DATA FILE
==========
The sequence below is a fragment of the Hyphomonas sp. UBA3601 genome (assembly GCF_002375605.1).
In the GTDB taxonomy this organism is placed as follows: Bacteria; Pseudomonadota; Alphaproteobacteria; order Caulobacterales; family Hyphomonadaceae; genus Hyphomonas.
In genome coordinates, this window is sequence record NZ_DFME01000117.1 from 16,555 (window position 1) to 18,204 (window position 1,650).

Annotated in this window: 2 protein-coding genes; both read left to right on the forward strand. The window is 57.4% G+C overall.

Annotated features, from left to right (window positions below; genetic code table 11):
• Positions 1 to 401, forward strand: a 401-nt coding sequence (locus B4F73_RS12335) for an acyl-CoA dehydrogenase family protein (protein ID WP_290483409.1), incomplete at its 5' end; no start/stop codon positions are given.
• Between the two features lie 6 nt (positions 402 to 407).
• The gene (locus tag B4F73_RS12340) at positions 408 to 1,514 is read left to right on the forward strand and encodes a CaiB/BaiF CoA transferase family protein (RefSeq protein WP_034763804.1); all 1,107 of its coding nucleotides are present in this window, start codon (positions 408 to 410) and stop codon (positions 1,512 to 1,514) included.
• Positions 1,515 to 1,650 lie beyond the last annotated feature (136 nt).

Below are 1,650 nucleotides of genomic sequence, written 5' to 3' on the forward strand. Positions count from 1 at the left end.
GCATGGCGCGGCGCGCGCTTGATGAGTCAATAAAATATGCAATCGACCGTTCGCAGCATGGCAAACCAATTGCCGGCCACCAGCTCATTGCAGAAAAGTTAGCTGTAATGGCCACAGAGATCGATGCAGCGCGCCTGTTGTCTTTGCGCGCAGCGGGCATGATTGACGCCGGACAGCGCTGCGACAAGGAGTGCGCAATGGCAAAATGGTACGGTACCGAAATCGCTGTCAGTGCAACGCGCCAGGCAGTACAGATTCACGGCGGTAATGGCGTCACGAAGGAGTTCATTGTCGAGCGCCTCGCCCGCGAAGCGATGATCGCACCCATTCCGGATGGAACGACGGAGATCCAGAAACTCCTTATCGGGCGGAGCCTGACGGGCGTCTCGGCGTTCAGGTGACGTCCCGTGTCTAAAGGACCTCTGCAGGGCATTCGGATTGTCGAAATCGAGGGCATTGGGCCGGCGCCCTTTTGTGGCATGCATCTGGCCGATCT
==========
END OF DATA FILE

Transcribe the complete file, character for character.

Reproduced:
The sequence below is a fragment of the Hyphomonas sp. UBA3601 genome (assembly GCF_002375605.1).
In the GTDB taxonomy this organism is placed as follows: Bacteria; Pseudomonadota; Alphaproteobacteria; order Caulobacterales; family Hyphomonadaceae; genus Hyphomonas.
In genome coordinates, this window is sequence record NZ_DFME01000117.1 from 16,555 (window position 1) to 18,204 (window position 1,650).

Annotated in this window: 2 protein-coding genes; both read left to right on the forward strand. The window is 57.4% G+C overall.

Annotated features, from left to right (window positions below; genetic code table 11):
• Positions 1 to 401, forward strand: a 401-nt coding sequence (locus B4F73_RS12335) for an acyl-CoA dehydrogenase family protein (protein ID WP_290483409.1), incomplete at its 5' end; no start/stop codon positions are given.
• Between the two features lie 6 nt (positions 402 to 407).
• The gene (locus tag B4F73_RS12340) at positions 408 to 1,514 is read left to right on the forward strand and encodes a CaiB/BaiF CoA transferase family protein (RefSeq protein WP_034763804.1); all 1,107 of its coding nucleotides are present in this window, start codon (positions 408 to 410) and stop codon (positions 1,512 to 1,514) included.
• Positions 1,515 to 1,650 lie beyond the last annotated feature (136 nt).

Below are 1,650 nucleotides of genomic sequence, written 5' to 3' on the forward strand. Positions count from 1 at the left end.
GCATGGCGCGGCGCGCGCTTGATGAGTCAATAAAATATGCAATCGACCGTTCGCAGCATGGCAAACCAATTGCCGGCCACCAGCTCATTGCAGAAAAGTTAGCTGTAATGGCCACAGAGATCGATGCAGCGCGCCTGTTGTCTTTGCGCGCAGCGGGCATGATTGACGCCGGACAGCGCTGCGACAAGGAGTGCGCAATGGCAAAATGGTACGGTACCGAAATCGCTGTCAGTGCAACGCGCCAGGCAGTACAGATTCACGGCGGTAATGGCGTCACGAAGGAGTTCATTGTCGAGCGCCTCGCCCGCGAAGCGATGATCGCACCCATTCCGGATGGAACGACGGAGATCCAGAAACTCCTTATCGGGCGGAGCCTGACGGGCGTCTCGGCGTTCAGGTGACGTCCCGTGTCTAAAGGACCTCTGCAGGGCATTCGGATTGTCGAAATCGAGGGCATTGGGCCGGCGCCCTTTTGTGGCATGCATCTGGCCGATCT